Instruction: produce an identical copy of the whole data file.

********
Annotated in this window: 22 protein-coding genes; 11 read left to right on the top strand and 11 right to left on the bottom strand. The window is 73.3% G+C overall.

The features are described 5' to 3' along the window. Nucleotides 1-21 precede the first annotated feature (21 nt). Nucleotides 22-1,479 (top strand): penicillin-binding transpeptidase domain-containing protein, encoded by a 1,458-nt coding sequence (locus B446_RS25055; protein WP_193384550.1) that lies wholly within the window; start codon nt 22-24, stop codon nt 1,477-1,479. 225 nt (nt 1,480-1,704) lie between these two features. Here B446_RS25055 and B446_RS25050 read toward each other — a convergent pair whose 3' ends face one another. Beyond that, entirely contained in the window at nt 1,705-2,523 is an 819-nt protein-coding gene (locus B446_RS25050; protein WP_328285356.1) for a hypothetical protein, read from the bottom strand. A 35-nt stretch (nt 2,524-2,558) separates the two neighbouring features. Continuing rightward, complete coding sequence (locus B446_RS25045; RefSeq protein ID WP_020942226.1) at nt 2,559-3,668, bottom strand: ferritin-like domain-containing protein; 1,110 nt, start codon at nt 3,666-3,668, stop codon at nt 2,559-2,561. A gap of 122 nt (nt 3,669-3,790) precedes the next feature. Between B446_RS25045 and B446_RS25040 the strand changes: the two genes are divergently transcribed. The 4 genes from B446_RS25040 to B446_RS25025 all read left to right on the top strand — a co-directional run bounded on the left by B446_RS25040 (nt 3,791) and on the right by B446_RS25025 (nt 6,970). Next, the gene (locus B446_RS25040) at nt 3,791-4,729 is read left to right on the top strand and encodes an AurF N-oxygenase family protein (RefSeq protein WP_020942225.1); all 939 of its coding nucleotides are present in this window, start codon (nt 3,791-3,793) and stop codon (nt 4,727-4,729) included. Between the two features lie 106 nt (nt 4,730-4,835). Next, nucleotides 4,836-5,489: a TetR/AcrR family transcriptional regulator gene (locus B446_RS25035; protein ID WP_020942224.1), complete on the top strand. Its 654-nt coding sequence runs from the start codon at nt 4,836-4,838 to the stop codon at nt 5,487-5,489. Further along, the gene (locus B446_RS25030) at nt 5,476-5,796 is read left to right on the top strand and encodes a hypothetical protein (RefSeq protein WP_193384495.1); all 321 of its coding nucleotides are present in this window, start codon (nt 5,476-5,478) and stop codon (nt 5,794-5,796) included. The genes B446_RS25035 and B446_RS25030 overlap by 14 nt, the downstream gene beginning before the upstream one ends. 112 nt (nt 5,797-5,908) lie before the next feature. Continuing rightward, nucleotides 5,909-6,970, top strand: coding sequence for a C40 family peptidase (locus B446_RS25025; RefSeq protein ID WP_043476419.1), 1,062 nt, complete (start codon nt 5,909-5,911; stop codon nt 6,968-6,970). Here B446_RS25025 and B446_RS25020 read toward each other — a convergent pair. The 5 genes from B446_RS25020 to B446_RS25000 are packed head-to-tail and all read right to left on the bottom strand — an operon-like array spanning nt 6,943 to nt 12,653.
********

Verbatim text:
Annotated in this window: 22 protein-coding genes; 11 read left to right on the top strand and 11 right to left on the bottom strand. The window is 73.3% G+C overall.

The features are described 5' to 3' along the window. Nucleotides 1-21 precede the first annotated feature (21 nt). Nucleotides 22-1,479 (top strand): penicillin-binding transpeptidase domain-containing protein, encoded by a 1,458-nt coding sequence (locus B446_RS25055; protein WP_193384550.1) that lies wholly within the window; start codon nt 22-24, stop codon nt 1,477-1,479. 225 nt (nt 1,480-1,704) lie between these two features. Here B446_RS25055 and B446_RS25050 read toward each other — a convergent pair whose 3' ends face one another. Beyond that, entirely contained in the window at nt 1,705-2,523 is an 819-nt protein-coding gene (locus B446_RS25050; protein WP_328285356.1) for a hypothetical protein, read from the bottom strand. A 35-nt stretch (nt 2,524-2,558) separates the two neighbouring features. Continuing rightward, complete coding sequence (locus B446_RS25045; RefSeq protein ID WP_020942226.1) at nt 2,559-3,668, bottom strand: ferritin-like domain-containing protein; 1,110 nt, start codon at nt 3,666-3,668, stop codon at nt 2,559-2,561. A gap of 122 nt (nt 3,669-3,790) precedes the next feature. Between B446_RS25045 and B446_RS25040 the strand changes: the two genes are divergently transcribed. The 4 genes from B446_RS25040 to B446_RS25025 all read left to right on the top strand — a co-directional run bounded on the left by B446_RS25040 (nt 3,791) and on the right by B446_RS25025 (nt 6,970). Next, the gene (locus B446_RS25040) at nt 3,791-4,729 is read left to right on the top strand and encodes an AurF N-oxygenase family protein (RefSeq protein WP_020942225.1); all 939 of its coding nucleotides are present in this window, start codon (nt 3,791-3,793) and stop codon (nt 4,727-4,729) included. Between the two features lie 106 nt (nt 4,730-4,835). Next, nucleotides 4,836-5,489: a TetR/AcrR family transcriptional regulator gene (locus B446_RS25035; protein ID WP_020942224.1), complete on the top strand. Its 654-nt coding sequence runs from the start codon at nt 4,836-4,838 to the stop codon at nt 5,487-5,489. Further along, the gene (locus B446_RS25030) at nt 5,476-5,796 is read left to right on the top strand and encodes a hypothetical protein (RefSeq protein WP_193384495.1); all 321 of its coding nucleotides are present in this window, start codon (nt 5,476-5,478) and stop codon (nt 5,794-5,796) included. The genes B446_RS25035 and B446_RS25030 overlap by 14 nt, the downstream gene beginning before the upstream one ends. 112 nt (nt 5,797-5,908) lie before the next feature. Continuing rightward, nucleotides 5,909-6,970, top strand: coding sequence for a C40 family peptidase (locus B446_RS25025; RefSeq protein ID WP_043476419.1), 1,062 nt, complete (start codon nt 5,909-5,911; stop codon nt 6,968-6,970). Here B446_RS25025 and B446_RS25020 read toward each other — a convergent pair. The 5 genes from B446_RS25020 to B446_RS25000 are packed head-to-tail and all read right to left on the bottom strand — an operon-like array spanning nt 6,943 to nt 12,653.